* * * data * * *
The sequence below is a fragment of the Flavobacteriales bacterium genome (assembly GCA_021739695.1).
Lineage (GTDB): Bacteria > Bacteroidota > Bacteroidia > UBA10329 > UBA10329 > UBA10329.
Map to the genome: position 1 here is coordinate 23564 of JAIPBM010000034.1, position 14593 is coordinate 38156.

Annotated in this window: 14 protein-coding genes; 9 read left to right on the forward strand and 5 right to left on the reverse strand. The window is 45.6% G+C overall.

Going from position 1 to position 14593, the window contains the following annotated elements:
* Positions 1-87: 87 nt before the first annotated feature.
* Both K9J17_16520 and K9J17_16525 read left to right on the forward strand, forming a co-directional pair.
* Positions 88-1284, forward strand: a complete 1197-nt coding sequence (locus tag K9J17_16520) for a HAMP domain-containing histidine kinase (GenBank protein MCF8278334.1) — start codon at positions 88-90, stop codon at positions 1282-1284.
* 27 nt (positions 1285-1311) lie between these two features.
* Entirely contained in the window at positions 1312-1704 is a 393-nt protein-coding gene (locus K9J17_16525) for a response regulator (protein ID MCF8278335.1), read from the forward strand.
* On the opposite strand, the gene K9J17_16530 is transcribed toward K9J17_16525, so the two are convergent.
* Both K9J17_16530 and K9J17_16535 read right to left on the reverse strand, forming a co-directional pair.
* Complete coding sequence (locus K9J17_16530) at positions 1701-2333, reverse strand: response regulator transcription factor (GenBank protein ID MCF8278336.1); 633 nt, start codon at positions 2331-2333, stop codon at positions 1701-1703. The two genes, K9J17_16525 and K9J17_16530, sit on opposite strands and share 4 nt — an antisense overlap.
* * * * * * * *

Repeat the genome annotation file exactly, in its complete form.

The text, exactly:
The sequence below is a fragment of the Flavobacteriales bacterium genome (assembly GCA_021739695.1).
Lineage (GTDB): Bacteria > Bacteroidota > Bacteroidia > UBA10329 > UBA10329 > UBA10329.
Map to the genome: position 1 here is coordinate 23564 of JAIPBM010000034.1, position 14593 is coordinate 38156.

Annotated in this window: 14 protein-coding genes; 9 read left to right on the forward strand and 5 right to left on the reverse strand. The window is 45.6% G+C overall.

Going from position 1 to position 14593, the window contains the following annotated elements:
* Positions 1-87: 87 nt before the first annotated feature.
* Both K9J17_16520 and K9J17_16525 read left to right on the forward strand, forming a co-directional pair.
* Positions 88-1284, forward strand: a complete 1197-nt coding sequence (locus tag K9J17_16520) for a HAMP domain-containing histidine kinase (GenBank protein MCF8278334.1) — start codon at positions 88-90, stop codon at positions 1282-1284.
* 27 nt (positions 1285-1311) lie between these two features.
* Entirely contained in the window at positions 1312-1704 is a 393-nt protein-coding gene (locus K9J17_16525) for a response regulator (protein ID MCF8278335.1), read from the forward strand.
* On the opposite strand, the gene K9J17_16530 is transcribed toward K9J17_16525, so the two are convergent.
* Both K9J17_16530 and K9J17_16535 read right to left on the reverse strand, forming a co-directional pair.
* Complete coding sequence (locus K9J17_16530) at positions 1701-2333, reverse strand: response regulator transcription factor (GenBank protein ID MCF8278336.1); 633 nt, start codon at positions 2331-2333, stop codon at positions 1701-1703. The two genes, K9J17_16525 and K9J17_16530, sit on opposite strands and share 4 nt — an antisense overlap.